PARIS, France — Karl Lagerfeld’s favourite part of his job is fittings. “I make very precise sketches, then I like to fit with them in the ateliers and see the piece of paper come to life,” he said today after a couture show whose set transported those ateliers to the Chanel catwalk at the Grand Palais.
The whole kit and caboodle: every sewing machine, every pattern-cutting table, every bolt of fabric, every pin and needle along with the 200+ seamstresses, les petites mains, who use them every day. (Lagerfeld claimed he knew them all by name.) The scale of military operation necessary for such a dislocation can scarcely be imagined, even if Chanel has made a speciality of the unimaginable with its super-scaled shows.
But this one was different. As big as it was in concept, it was intimate, humanly scaled in execution. The recreated ateliers were arranged in a circle around the audience, so you were only ever looking out at a couple of petites mains fitting one model. “That’s exactly what I wanted,” Lagerfeld insisted. “People talk about couture as a luxury. No, it’s a job and many people work for that industry.” He contradicted himself slightly when he added, “It’s a very precious job, and very few people know how to do it.” But that is something he is keenly aware of, if only because Chanel’s couture ateliers have never been busier and they’re in need of ever more expertise.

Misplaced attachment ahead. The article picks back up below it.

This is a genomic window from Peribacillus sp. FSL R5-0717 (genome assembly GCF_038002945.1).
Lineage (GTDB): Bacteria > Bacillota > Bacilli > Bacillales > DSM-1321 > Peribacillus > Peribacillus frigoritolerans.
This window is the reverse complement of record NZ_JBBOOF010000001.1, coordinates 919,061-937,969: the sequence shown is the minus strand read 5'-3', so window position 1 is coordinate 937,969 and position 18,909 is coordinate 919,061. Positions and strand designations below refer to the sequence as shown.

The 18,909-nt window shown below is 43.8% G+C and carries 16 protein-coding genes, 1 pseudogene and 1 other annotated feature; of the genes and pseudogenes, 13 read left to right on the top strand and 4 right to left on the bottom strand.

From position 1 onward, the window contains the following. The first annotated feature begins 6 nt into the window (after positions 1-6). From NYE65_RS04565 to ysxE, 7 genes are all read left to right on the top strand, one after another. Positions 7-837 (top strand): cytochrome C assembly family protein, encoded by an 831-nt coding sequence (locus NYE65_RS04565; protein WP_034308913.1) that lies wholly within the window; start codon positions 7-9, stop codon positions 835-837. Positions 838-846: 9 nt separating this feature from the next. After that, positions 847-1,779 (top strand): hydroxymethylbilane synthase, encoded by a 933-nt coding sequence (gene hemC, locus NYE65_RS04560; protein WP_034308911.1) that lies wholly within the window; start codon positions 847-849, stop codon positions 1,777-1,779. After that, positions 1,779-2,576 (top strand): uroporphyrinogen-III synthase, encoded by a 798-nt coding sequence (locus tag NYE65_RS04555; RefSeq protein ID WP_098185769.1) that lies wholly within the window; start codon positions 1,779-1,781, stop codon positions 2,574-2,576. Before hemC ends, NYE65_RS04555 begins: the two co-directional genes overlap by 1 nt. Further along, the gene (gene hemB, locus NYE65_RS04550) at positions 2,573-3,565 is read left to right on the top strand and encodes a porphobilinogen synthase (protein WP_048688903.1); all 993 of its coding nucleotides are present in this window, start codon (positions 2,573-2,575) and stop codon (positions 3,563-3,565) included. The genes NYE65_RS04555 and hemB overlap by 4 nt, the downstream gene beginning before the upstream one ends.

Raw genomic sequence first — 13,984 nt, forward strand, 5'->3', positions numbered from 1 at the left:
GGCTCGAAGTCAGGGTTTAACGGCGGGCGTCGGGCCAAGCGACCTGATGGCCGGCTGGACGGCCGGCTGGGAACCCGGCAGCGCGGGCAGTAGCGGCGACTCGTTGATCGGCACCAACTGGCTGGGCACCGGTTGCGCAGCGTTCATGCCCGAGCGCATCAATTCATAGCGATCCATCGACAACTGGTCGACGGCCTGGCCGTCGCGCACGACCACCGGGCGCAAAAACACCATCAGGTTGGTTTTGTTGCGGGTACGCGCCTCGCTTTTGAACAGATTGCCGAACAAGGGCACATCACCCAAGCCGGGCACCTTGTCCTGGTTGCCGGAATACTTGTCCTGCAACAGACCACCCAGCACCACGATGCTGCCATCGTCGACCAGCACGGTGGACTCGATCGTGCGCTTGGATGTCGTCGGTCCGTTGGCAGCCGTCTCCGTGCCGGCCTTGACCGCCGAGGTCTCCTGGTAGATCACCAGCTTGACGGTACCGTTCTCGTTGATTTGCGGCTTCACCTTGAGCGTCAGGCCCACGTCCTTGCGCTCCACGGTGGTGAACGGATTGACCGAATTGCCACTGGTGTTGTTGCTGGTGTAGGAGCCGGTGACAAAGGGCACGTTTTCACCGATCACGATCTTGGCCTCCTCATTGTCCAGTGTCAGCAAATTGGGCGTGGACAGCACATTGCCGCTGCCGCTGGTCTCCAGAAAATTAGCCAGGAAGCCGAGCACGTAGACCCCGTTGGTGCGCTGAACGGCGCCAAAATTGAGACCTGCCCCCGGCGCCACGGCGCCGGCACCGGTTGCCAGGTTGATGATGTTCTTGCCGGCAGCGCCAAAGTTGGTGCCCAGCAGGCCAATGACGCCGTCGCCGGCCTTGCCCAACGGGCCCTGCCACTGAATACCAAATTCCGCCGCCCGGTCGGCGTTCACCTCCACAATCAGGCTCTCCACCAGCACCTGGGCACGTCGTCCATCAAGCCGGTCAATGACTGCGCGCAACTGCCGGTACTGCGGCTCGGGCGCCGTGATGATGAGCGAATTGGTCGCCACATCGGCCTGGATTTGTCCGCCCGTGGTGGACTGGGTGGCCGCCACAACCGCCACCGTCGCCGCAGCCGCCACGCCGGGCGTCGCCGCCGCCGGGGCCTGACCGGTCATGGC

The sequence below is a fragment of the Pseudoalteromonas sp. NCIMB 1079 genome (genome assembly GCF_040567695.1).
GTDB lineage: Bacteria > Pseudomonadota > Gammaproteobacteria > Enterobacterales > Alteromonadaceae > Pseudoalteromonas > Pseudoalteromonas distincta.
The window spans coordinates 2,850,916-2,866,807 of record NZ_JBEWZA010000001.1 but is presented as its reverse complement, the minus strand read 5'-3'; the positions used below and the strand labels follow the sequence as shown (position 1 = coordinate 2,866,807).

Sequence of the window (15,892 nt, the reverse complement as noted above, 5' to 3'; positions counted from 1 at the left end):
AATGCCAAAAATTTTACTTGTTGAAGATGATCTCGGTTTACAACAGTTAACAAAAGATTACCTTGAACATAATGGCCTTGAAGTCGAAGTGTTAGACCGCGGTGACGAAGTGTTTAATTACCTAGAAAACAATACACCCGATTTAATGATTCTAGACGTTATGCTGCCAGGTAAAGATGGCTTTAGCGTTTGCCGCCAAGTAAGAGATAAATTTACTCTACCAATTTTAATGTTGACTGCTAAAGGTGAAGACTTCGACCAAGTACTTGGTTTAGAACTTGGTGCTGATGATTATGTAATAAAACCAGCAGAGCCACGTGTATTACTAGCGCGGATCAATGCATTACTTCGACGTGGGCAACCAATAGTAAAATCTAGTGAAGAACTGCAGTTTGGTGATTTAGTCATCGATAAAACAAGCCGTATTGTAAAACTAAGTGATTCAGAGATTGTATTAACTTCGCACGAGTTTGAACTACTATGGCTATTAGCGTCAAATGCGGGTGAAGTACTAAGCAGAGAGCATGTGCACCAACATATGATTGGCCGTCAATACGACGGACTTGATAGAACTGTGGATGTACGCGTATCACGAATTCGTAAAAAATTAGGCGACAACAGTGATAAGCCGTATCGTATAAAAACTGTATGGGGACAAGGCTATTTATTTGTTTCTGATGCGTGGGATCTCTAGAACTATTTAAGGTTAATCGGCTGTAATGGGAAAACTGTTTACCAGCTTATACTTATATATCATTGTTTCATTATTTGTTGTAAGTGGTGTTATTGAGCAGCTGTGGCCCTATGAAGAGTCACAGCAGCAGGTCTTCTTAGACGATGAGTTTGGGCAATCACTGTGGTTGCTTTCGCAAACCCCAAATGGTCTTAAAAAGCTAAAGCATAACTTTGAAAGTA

Just what kind of expertise was clear from the first outfit, an angular-shouldered tweed tunic over culottes. By now, we should know that it was not actually tweed we were looking at, it was embroidery, loomed not woven, so much lighter and just one of the technical achievements that has changed the nature of couture at Chanel.
Lagerfeld pointed out that the cut-outs on the clothes and the clots of floral embroidery were laser-cut. “You can’t do that by hand anymore.” But such modernity was turned to the service of a collection that reinforced what now looks like a Lagerfeld signature: a lean, languid historicism, often with a cropped jacket over layers tiered to mid calf. Here, there was a hem that dipped into a tail, “like birds”, the designer said. There were birds too in the froth of feathers that sprouted from the shoulders of the more elaborate evening pieces and lined the train of Edie Campbell’s wedding dress. Belle Epoque? “No, the shape is wrong.” Alright then, Karl Epoque, suggested a colleague. Cue laughter all round.
Shoulders were where this collection’s emphasis lay. Those angular examples (fishing around for the correct English word, Lagerfeld settled on “beveled”), or squared-off or lightly pagoda-ed, and none of them with any padding at all. Utterly simple in effect and appearance. Almost two-dimensional, in fact. The complexity was, said Lagerfeld, all internal. “They’re flawlessly made,” he added, in a rare moment of pride. But that was why the collection was shown as it was today. Lagerfeld wanted us to know exactly who and what it took to create the clothes that the world is happy to give him credit for. It was a generous gesture. And, if you wanted to read a subtext into such an action in the chill aftermath of Brexit, you could say that it was Lagerfeld’s way of reminding us that no man is an island. He wouldn’t be the Mighty Karl without his petites mains.